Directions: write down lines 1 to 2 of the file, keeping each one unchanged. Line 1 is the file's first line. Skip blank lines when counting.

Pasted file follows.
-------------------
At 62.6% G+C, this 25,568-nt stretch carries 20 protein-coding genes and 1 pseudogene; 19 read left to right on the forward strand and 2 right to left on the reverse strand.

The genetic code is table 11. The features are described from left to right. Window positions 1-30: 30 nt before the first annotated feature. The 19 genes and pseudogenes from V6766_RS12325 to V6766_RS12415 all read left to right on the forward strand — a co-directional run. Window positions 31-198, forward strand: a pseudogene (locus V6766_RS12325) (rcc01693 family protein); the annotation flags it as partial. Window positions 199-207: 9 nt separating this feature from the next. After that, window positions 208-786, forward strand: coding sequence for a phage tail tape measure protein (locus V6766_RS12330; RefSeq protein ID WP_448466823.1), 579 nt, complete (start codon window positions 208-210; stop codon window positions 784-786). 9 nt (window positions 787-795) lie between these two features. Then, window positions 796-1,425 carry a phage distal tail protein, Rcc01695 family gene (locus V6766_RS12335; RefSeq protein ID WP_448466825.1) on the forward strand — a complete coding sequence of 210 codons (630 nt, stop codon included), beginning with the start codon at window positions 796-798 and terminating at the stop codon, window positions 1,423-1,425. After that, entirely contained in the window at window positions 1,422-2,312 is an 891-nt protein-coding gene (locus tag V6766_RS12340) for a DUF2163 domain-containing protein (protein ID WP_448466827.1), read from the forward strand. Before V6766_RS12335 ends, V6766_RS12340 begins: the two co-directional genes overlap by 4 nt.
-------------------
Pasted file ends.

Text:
At 62.6% G+C, this 25,568-nt stretch carries 20 protein-coding genes and 1 pseudogene; 19 read left to right on the forward strand and 2 right to left on the reverse strand.

The genetic code is table 11. The features are described from left to right. Window positions 1-30: 30 nt before the first annotated feature. The 19 genes and pseudogenes from V6766_RS12325 to V6766_RS12415 all read left to right on the forward strand — a co-directional run. Window positions 31-198, forward strand: a pseudogene (locus V6766_RS12325) (rcc01693 family protein); the annotation flags it as partial. Window positions 199-207: 9 nt separating this feature from the next. After that, window positions 208-786, forward strand: coding sequence for a phage tail tape measure protein (locus V6766_RS12330; RefSeq protein ID WP_448466823.1), 579 nt, complete (start codon window positions 208-210; stop codon window positions 784-786). 9 nt (window positions 787-795) lie between these two features. Then, window positions 796-1,425 carry a phage distal tail protein, Rcc01695 family gene (locus V6766_RS12335; RefSeq protein ID WP_448466825.1) on the forward strand — a complete coding sequence of 210 codons (630 nt, stop codon included), beginning with the start codon at window positions 796-798 and terminating at the stop codon, window positions 1,423-1,425. After that, entirely contained in the window at window positions 1,422-2,312 is an 891-nt protein-coding gene (locus tag V6766_RS12340) for a DUF2163 domain-containing protein (protein ID WP_448466827.1), read from the forward strand. Before V6766_RS12335 ends, V6766_RS12340 begins: the two co-directional genes overlap by 4 nt.